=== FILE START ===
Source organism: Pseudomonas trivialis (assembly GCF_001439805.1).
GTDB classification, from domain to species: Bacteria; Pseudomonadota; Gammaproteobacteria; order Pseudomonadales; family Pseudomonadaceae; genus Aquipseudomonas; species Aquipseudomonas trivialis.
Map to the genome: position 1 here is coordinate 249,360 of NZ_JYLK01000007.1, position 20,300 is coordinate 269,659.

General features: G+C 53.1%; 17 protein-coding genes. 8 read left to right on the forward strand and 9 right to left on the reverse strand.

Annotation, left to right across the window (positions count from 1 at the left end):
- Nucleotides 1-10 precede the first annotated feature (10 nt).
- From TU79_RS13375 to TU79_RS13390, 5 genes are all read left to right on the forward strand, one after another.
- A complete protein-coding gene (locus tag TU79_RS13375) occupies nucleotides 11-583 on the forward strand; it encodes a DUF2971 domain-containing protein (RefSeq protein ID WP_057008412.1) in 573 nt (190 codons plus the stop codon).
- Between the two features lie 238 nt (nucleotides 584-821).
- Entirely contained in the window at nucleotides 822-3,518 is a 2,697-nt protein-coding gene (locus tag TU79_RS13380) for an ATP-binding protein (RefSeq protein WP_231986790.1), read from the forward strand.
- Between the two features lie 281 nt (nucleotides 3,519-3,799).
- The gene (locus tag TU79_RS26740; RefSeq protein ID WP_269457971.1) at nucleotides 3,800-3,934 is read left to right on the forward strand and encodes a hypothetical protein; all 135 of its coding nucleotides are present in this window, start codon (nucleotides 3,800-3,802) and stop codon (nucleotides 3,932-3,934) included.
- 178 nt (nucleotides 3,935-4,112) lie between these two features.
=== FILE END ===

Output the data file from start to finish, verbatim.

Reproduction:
Source organism: Pseudomonas trivialis (assembly GCF_001439805.1).
GTDB classification, from domain to species: Bacteria; Pseudomonadota; Gammaproteobacteria; order Pseudomonadales; family Pseudomonadaceae; genus Aquipseudomonas; species Aquipseudomonas trivialis.
Map to the genome: position 1 here is coordinate 249,360 of NZ_JYLK01000007.1, position 20,300 is coordinate 269,659.

General features: G+C 53.1%; 17 protein-coding genes. 8 read left to right on the forward strand and 9 right to left on the reverse strand.

Annotation, left to right across the window (positions count from 1 at the left end):
- Nucleotides 1-10 precede the first annotated feature (10 nt).
- From TU79_RS13375 to TU79_RS13390, 5 genes are all read left to right on the forward strand, one after another.
- A complete protein-coding gene (locus tag TU79_RS13375) occupies nucleotides 11-583 on the forward strand; it encodes a DUF2971 domain-containing protein (RefSeq protein ID WP_057008412.1) in 573 nt (190 codons plus the stop codon).
- Between the two features lie 238 nt (nucleotides 584-821).
- Entirely contained in the window at nucleotides 822-3,518 is a 2,697-nt protein-coding gene (locus tag TU79_RS13380) for an ATP-binding protein (RefSeq protein WP_231986790.1), read from the forward strand.
- Between the two features lie 281 nt (nucleotides 3,519-3,799).
- The gene (locus tag TU79_RS26740; RefSeq protein ID WP_269457971.1) at nucleotides 3,800-3,934 is read left to right on the forward strand and encodes a hypothetical protein; all 135 of its coding nucleotides are present in this window, start codon (nucleotides 3,800-3,802) and stop codon (nucleotides 3,932-3,934) included.
- 178 nt (nucleotides 3,935-4,112) lie between these two features.